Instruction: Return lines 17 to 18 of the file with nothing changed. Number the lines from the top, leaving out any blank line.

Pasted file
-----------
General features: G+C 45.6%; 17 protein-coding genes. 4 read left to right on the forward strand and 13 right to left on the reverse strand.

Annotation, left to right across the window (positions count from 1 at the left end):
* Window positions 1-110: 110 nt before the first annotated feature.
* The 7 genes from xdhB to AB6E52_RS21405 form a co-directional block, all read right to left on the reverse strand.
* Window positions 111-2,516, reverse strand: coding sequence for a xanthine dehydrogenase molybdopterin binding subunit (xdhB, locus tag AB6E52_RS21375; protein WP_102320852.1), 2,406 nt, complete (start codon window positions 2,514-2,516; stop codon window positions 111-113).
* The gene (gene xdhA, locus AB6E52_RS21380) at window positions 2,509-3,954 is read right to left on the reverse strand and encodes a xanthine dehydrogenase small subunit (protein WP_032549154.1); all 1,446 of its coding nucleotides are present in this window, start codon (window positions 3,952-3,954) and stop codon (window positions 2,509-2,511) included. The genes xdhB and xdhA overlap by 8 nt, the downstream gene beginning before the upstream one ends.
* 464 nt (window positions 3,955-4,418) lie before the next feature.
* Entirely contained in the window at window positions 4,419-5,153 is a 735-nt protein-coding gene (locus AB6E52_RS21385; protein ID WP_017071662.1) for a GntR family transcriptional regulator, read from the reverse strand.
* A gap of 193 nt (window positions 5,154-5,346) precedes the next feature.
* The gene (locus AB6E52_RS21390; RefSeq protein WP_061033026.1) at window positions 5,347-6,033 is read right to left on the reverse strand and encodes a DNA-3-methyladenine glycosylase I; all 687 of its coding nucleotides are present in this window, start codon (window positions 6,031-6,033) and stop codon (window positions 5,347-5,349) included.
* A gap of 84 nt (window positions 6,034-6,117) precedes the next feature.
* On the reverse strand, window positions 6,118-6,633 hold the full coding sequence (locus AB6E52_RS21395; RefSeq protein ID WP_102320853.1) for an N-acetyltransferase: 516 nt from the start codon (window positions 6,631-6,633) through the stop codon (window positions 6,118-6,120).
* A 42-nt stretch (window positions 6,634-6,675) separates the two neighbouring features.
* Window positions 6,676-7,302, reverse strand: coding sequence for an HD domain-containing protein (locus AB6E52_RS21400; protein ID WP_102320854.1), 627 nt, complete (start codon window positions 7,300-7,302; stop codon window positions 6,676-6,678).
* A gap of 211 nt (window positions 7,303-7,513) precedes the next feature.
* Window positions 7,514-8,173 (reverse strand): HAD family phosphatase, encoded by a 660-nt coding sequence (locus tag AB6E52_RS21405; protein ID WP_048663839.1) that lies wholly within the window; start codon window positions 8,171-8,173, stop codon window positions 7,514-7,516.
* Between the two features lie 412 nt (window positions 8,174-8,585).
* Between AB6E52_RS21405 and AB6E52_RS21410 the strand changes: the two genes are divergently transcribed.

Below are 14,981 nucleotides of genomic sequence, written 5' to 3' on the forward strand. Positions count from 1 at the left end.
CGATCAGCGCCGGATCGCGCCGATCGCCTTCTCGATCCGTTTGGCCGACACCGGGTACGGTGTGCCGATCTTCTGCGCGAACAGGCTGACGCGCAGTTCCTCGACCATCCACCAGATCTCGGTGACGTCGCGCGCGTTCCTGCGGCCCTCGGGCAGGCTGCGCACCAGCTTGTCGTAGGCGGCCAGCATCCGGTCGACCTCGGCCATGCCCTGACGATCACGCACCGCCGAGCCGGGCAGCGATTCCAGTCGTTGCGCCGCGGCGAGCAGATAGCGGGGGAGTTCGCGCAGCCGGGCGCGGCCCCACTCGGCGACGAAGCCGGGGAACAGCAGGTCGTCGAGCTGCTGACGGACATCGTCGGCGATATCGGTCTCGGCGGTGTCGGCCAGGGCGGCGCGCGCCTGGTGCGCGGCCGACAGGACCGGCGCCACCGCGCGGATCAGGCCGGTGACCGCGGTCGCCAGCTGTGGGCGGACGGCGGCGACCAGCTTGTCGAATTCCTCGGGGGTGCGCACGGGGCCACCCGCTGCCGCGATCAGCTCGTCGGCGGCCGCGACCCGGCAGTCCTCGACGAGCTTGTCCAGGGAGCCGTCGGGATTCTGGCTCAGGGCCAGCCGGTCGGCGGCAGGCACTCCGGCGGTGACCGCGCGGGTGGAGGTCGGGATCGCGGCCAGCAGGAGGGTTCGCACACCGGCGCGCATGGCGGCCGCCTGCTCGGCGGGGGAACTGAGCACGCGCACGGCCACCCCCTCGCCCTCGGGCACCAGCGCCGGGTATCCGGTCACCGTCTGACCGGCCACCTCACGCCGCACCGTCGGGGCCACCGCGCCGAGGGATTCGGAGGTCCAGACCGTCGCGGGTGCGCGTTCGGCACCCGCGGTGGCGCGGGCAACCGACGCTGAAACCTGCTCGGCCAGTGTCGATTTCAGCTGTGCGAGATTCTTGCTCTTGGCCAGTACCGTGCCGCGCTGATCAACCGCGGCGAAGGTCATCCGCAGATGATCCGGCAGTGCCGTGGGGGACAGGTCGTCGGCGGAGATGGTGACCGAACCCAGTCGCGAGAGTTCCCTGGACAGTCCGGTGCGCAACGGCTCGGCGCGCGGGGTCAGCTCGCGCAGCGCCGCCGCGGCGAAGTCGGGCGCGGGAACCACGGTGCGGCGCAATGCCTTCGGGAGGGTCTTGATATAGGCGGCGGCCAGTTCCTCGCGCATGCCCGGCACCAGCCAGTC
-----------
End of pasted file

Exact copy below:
* Between the two features lie 412 nt (window positions 8,174-8,585).
* Between AB6E52_RS21405 and AB6E52_RS21410 the strand changes: the two genes are divergently transcribed.